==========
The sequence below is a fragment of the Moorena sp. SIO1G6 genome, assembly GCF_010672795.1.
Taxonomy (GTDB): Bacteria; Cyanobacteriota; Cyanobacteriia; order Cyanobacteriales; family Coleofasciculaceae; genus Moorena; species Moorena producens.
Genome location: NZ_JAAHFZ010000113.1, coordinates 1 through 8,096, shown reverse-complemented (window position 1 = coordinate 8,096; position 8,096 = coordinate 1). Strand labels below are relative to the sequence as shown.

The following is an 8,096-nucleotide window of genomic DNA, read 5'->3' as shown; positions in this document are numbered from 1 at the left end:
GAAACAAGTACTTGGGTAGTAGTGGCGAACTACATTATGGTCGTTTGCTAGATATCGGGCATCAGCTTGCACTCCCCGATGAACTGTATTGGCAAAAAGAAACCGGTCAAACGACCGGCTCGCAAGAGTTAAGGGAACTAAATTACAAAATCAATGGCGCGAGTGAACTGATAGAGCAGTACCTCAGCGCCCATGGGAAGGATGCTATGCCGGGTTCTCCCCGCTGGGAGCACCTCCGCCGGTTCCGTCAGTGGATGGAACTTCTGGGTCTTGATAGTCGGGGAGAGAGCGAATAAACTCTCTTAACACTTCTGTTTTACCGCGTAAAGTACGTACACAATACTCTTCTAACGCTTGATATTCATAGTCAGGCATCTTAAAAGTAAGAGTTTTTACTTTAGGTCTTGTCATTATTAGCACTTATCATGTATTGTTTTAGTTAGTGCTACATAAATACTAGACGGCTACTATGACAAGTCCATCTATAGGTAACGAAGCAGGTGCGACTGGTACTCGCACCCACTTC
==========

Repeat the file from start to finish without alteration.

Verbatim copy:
The sequence below is a fragment of the Moorena sp. SIO1G6 genome, assembly GCF_010672795.1.
Taxonomy (GTDB): Bacteria; Cyanobacteriota; Cyanobacteriia; order Cyanobacteriales; family Coleofasciculaceae; genus Moorena; species Moorena producens.
Genome location: NZ_JAAHFZ010000113.1, coordinates 1 through 8,096, shown reverse-complemented (window position 1 = coordinate 8,096; position 8,096 = coordinate 1). Strand labels below are relative to the sequence as shown.

The following is an 8,096-nucleotide window of genomic DNA, read 5'->3' as shown; positions in this document are numbered from 1 at the left end:
GAAACAAGTACTTGGGTAGTAGTGGCGAACTACATTATGGTCGTTTGCTAGATATCGGGCATCAGCTTGCACTCCCCGATGAACTGTATTGGCAAAAAGAAACCGGTCAAACGACCGGCTCGCAAGAGTTAAGGGAACTAAATTACAAAATCAATGGCGCGAGTGAACTGATAGAGCAGTACCTCAGCGCCCATGGGAAGGATGCTATGCCGGGTTCTCCCCGCTGGGAGCACCTCCGCCGGTTCCGTCAGTGGATGGAACTTCTGGGTCTTGATAGTCGGGGAGAGAGCGAATAAACTCTCTTAACACTTCTGTTTTACCGCGTAAAGTACGTACACAATACTCTTCTAACGCTTGATATTCATAGTCAGGCATCTTAAAAGTAAGAGTTTTTACTTTAGGTCTTGTCATTATTAGCACTTATCATGTATTGTTTTAGTTAGTGCTACATAAATACTAGACGGCTACTATGACAAGTCCATCTATAGGTAACGAAGCAGGTGCGACTGGTACTCGCACCCACTTC